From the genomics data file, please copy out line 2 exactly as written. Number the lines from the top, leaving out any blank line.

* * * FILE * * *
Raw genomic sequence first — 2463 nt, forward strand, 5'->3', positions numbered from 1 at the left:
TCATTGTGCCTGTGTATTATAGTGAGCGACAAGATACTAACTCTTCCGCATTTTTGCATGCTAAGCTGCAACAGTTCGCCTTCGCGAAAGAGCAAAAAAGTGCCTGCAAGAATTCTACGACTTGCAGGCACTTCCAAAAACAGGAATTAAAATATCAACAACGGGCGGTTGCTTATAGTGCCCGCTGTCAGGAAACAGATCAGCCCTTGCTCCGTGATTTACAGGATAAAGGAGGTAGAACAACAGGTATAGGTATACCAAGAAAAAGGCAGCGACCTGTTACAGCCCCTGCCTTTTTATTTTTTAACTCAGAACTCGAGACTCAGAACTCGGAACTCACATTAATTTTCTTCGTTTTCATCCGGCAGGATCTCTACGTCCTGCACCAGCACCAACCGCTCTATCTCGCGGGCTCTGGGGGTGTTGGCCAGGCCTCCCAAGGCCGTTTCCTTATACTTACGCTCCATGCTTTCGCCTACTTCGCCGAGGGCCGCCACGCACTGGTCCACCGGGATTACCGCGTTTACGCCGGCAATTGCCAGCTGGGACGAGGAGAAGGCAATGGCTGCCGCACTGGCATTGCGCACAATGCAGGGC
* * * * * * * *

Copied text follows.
TCATTGTGCCTGTGTATTATAGTGAGCGACAAGATACTAACTCTTCCGCATTTTTGCATGCTAAGCTGCAACAGTTCGCCTTCGCGAAAGAGCAAAAAAGTGCCTGCAAGAATTCTACGACTTGCAGGCACTTCCAAAAACAGGAATTAAAATATCAACAACGGGCGGTTGCTTATAGTGCCCGCTGTCAGGAAACAGATCAGCCCTTGCTCCGTGATTTACAGGATAAAGGAGGTAGAACAACAGGTATAGGTATACCAAGAAAAAGGCAGCGACCTGTTACAGCCCCTGCCTTTTTATTTTTTAACTCAGAACTCGAGACTCAGAACTCGGAACTCACATTAATTTTCTTCGTTTTCATCCGGCAGGATCTCTACGTCCTGCACCAGCACCAACCGCTCTATCTCGCGGGCTCTGGGGGTGTTGGCCAGGCCTCCCAAGGCCGTTTCCTTATACTTACGCTCCATGCTTTCGCCTACTTCGCCGAGGGCCGCCACGCACTGGTCCACCGGGATTACCGCGTTTACGCCGGCAATTGCCAGCTGGGACGAGGAGAAGGCAATGGCTGCCGCACTGGCATTGCGCACAATGCAGGGC